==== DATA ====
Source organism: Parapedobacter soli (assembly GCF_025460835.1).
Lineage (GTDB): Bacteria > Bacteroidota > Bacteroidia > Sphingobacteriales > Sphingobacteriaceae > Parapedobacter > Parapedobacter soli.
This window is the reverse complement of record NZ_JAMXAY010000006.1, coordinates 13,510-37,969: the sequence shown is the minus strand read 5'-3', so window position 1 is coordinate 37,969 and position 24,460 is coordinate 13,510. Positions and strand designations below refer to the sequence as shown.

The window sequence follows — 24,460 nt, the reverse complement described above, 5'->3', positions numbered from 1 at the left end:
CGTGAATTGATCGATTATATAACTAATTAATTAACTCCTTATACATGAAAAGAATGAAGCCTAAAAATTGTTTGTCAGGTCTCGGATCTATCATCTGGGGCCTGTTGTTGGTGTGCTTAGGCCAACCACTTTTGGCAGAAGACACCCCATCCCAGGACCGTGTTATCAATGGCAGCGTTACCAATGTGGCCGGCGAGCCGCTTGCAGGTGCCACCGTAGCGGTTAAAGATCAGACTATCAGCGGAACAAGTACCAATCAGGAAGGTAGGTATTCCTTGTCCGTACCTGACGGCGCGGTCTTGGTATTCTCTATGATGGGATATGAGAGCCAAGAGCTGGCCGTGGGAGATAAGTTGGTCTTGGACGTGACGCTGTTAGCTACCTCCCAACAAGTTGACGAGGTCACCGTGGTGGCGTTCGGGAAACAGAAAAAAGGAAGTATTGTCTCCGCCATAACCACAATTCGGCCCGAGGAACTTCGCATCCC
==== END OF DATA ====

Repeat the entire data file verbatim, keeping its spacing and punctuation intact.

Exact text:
Source organism: Parapedobacter soli (assembly GCF_025460835.1).
Lineage (GTDB): Bacteria > Bacteroidota > Bacteroidia > Sphingobacteriales > Sphingobacteriaceae > Parapedobacter > Parapedobacter soli.
This window is the reverse complement of record NZ_JAMXAY010000006.1, coordinates 13,510-37,969: the sequence shown is the minus strand read 5'-3', so window position 1 is coordinate 37,969 and position 24,460 is coordinate 13,510. Positions and strand designations below refer to the sequence as shown.

The window sequence follows — 24,460 nt, the reverse complement described above, 5'->3', positions numbered from 1 at the left end:
CGTGAATTGATCGATTATATAACTAATTAATTAACTCCTTATACATGAAAAGAATGAAGCCTAAAAATTGTTTGTCAGGTCTCGGATCTATCATCTGGGGCCTGTTGTTGGTGTGCTTAGGCCAACCACTTTTGGCAGAAGACACCCCATCCCAGGACCGTGTTATCAATGGCAGCGTTACCAATGTGGCCGGCGAGCCGCTTGCAGGTGCCACCGTAGCGGTTAAAGATCAGACTATCAGCGGAACAAGTACCAATCAGGAAGGTAGGTATTCCTTGTCCGTACCTGACGGCGCGGTCTTGGTATTCTCTATGATGGGATATGAGAGCCAAGAGCTGGCCGTGGGAGATAAGTTGGTCTTGGACGTGACGCTGTTAGCTACCTCCCAACAAGTTGACGAGGTCACCGTGGTGGCGTTCGGGAAACAGAAAAAAGGAAGTATTGTCTCCGCCATAACCACAATTCGGCCCGAGGAACTTCGCATCCC